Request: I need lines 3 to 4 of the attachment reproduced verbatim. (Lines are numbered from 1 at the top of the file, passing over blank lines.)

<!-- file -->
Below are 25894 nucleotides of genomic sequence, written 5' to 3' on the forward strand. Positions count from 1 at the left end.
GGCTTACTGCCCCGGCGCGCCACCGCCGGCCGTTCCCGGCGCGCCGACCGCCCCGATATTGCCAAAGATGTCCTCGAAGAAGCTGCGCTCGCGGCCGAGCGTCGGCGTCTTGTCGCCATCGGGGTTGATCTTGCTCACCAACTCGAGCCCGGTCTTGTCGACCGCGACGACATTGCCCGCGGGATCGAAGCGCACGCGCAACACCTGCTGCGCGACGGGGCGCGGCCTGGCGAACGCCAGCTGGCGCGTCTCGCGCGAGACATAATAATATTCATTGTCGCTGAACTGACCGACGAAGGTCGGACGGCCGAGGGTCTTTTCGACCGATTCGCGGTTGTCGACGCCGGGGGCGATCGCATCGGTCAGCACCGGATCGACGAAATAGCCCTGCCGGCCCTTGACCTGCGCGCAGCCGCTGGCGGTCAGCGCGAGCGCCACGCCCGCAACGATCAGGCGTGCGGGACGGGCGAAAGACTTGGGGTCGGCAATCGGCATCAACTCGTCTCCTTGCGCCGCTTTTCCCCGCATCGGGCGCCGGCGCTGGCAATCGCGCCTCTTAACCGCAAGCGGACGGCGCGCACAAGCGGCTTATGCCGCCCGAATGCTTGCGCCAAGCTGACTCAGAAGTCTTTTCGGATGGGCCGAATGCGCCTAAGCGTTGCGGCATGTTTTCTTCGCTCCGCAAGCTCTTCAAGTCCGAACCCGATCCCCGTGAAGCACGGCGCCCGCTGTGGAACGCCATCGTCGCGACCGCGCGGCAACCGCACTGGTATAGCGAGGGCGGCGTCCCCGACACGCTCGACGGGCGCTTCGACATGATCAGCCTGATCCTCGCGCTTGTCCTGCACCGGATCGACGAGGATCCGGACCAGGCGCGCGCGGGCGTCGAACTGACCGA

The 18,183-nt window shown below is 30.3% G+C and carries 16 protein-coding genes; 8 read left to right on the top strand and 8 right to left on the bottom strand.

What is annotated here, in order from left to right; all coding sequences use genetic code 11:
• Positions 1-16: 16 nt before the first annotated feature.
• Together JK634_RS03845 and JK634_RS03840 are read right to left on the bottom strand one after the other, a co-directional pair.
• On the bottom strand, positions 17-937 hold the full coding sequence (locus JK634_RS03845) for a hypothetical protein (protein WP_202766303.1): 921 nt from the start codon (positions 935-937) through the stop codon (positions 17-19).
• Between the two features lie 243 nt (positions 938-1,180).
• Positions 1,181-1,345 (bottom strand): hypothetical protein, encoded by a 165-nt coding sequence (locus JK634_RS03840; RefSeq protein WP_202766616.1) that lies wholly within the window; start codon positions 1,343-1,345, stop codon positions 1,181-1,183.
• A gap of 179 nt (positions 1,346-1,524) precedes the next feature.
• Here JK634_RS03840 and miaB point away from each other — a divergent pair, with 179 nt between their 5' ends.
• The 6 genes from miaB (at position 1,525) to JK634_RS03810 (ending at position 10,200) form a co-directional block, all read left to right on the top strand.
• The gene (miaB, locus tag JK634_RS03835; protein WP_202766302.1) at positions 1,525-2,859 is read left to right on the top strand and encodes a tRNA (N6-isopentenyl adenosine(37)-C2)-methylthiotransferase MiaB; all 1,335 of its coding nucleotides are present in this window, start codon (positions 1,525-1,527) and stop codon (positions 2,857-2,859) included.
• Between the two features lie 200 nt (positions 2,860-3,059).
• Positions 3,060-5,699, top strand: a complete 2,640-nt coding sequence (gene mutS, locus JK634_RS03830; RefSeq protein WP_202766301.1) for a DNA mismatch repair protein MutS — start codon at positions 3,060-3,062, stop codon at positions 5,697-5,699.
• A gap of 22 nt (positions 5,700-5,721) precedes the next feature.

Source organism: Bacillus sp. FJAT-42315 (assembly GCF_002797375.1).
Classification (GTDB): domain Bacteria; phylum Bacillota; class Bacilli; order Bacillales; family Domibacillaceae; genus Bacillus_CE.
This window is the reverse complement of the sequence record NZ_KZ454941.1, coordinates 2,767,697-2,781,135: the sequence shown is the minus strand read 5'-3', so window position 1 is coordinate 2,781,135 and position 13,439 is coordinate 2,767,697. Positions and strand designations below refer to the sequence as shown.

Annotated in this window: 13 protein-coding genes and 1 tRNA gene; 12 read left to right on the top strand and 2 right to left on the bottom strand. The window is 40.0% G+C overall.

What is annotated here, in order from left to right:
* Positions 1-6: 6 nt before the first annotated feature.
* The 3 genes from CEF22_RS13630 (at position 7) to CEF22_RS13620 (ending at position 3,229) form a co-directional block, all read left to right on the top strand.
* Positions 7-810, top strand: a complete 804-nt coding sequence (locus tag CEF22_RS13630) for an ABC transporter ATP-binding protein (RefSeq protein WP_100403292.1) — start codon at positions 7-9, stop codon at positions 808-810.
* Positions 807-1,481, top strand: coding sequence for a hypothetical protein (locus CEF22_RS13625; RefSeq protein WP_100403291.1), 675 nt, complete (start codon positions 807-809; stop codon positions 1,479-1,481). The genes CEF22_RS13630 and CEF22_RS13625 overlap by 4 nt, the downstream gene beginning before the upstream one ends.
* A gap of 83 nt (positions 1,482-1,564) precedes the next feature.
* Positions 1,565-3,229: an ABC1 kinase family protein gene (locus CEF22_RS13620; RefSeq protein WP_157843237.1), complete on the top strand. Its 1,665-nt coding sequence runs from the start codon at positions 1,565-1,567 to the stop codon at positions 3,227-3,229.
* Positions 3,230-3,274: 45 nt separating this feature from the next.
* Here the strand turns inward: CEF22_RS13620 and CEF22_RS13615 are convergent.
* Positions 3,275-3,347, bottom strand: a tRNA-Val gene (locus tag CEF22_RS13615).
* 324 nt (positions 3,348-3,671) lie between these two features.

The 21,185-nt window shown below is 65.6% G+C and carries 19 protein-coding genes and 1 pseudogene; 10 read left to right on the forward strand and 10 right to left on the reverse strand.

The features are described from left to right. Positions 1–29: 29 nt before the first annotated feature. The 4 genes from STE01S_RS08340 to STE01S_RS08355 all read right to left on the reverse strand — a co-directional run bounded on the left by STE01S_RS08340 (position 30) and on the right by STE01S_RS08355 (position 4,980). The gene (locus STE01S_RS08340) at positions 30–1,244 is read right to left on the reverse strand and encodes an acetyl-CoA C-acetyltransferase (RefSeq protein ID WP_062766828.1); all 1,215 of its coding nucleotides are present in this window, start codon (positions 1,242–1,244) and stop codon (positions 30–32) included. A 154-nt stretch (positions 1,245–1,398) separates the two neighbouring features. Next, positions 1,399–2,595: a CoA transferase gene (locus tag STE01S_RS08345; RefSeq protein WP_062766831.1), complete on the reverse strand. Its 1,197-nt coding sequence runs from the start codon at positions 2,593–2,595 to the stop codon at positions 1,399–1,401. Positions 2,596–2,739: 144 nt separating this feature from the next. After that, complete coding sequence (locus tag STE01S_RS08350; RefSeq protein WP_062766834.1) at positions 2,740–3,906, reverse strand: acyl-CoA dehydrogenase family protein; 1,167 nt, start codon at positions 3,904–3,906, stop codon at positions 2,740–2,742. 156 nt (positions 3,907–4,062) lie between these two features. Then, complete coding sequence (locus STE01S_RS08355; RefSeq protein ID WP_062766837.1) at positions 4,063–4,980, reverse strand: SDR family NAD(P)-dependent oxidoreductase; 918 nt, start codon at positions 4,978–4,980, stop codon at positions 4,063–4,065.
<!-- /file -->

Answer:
The 18,183-nt window shown below is 30.3% G+C and carries 16 protein-coding genes; 8 read left to right on the top strand and 8 right to left on the bottom strand.

What is annotated here, in order from left to right; all coding sequences use genetic code 11: